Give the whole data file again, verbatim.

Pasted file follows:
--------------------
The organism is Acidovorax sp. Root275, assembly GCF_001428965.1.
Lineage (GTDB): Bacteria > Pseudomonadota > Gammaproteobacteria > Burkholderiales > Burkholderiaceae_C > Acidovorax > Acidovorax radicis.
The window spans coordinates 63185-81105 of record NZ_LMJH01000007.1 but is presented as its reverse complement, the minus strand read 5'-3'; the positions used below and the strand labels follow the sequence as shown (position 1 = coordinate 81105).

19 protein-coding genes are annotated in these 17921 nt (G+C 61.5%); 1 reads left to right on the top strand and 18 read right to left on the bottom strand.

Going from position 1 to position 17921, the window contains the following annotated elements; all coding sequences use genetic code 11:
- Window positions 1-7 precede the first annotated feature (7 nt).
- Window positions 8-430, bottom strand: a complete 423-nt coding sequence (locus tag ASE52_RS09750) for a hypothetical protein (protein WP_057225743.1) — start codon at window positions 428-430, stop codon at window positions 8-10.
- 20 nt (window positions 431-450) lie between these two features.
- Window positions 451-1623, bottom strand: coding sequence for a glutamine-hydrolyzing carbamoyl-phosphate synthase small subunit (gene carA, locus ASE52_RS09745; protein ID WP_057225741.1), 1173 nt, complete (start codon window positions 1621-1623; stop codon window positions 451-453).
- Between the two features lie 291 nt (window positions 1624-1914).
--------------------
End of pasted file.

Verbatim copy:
The organism is Acidovorax sp. Root275, assembly GCF_001428965.1.
Lineage (GTDB): Bacteria > Pseudomonadota > Gammaproteobacteria > Burkholderiales > Burkholderiaceae_C > Acidovorax > Acidovorax radicis.
The window spans coordinates 63185-81105 of record NZ_LMJH01000007.1 but is presented as its reverse complement, the minus strand read 5'-3'; the positions used below and the strand labels follow the sequence as shown (position 1 = coordinate 81105).

19 protein-coding genes are annotated in these 17921 nt (G+C 61.5%); 1 reads left to right on the top strand and 18 read right to left on the bottom strand.

Going from position 1 to position 17921, the window contains the following annotated elements; all coding sequences use genetic code 11:
- Window positions 1-7 precede the first annotated feature (7 nt).
- Window positions 8-430, bottom strand: a complete 423-nt coding sequence (locus tag ASE52_RS09750) for a hypothetical protein (protein WP_057225743.1) — start codon at window positions 428-430, stop codon at window positions 8-10.
- 20 nt (window positions 431-450) lie between these two features.
- Window positions 451-1623, bottom strand: coding sequence for a glutamine-hydrolyzing carbamoyl-phosphate synthase small subunit (gene carA, locus ASE52_RS09745; protein ID WP_057225741.1), 1173 nt, complete (start codon window positions 1621-1623; stop codon window positions 451-453).
- Between the two features lie 291 nt (window positions 1624-1914).